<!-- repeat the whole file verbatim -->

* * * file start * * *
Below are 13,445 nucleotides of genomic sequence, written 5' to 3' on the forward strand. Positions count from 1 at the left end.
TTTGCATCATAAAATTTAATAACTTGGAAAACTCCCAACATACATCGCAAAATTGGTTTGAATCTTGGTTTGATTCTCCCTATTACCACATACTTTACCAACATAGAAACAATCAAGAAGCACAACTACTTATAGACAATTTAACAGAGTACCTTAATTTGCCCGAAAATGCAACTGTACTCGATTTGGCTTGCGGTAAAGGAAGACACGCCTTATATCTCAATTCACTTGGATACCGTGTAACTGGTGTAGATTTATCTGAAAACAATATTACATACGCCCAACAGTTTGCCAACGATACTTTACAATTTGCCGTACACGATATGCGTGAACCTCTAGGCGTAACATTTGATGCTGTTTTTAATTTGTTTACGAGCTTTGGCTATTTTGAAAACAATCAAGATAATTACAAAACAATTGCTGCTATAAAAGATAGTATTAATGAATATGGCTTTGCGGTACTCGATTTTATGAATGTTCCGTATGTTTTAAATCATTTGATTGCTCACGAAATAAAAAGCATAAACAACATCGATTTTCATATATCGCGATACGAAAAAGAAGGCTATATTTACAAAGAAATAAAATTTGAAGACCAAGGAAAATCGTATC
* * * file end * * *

Below are 13,445 nucleotides of genomic sequence, written 5' to 3' on the forward strand. Positions count from 1 at the left end.
TTTGCATCATAAAATTTAATAACTTGGAAAACTCCCAACATACATCGCAAAATTGGTTTGAATCTTGGTTTGATTCTCCCTATTACCACATACTTTACCAACATAGAAACAATCAAGAAGCACAACTACTTATAGACAATTTAACAGAGTACCTTAATTTGCCCGAAAATGCAACTGTACTCGATTTGGCTTGCGGTAAAGGAAGACACGCCTTATATCTCAATTCACTTGGATACCGTGTAACTGGTGTAGATTTATCTGAAAACAATATTACATACGCCCAACAGTTTGCCAACGATACTTTACAATTTGCCGTACACGATATGCGTGAACCTCTAGGCGTAACATTTGATGCTGTTTTTAATTTGTTTACGAGCTTTGGCTATTTTGAAAACAATCAAGATAATTACAAAACAATTGCTGCTATAAAAGATAGTATTAATGAATATGGCTTTGCGGTACTCGATTTTATGAATGTTCCGTATGTTTTAAATCATTTGATTGCTCACGAAATAAAAAGCATAAACAACATCGATTTTCATATATCGCGATACGAAAAAGAAGGCTATATTTACAAAGAAATAAAATTTGAAGACCAAGGAAAATCGTATC